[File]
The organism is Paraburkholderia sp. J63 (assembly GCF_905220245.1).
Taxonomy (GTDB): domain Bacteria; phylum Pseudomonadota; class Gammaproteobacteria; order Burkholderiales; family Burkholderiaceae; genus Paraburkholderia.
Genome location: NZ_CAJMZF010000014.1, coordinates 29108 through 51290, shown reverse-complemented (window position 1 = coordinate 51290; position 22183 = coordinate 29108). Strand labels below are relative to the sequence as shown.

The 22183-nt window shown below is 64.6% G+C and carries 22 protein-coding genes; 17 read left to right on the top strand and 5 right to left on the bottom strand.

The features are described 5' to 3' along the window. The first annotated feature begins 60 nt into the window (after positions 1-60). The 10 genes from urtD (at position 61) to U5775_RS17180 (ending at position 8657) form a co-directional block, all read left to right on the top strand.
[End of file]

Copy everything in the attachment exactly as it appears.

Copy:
The organism is Paraburkholderia sp. J63 (assembly GCF_905220245.1).
Taxonomy (GTDB): domain Bacteria; phylum Pseudomonadota; class Gammaproteobacteria; order Burkholderiales; family Burkholderiaceae; genus Paraburkholderia.
Genome location: NZ_CAJMZF010000014.1, coordinates 29108 through 51290, shown reverse-complemented (window position 1 = coordinate 51290; position 22183 = coordinate 29108). Strand labels below are relative to the sequence as shown.

The 22183-nt window shown below is 64.6% G+C and carries 22 protein-coding genes; 17 read left to right on the top strand and 5 right to left on the bottom strand.

The features are described 5' to 3' along the window. The first annotated feature begins 60 nt into the window (after positions 1-60). The 10 genes from urtD (at position 61) to U5775_RS17180 (ending at position 8657) form a co-directional block, all read left to right on the top strand.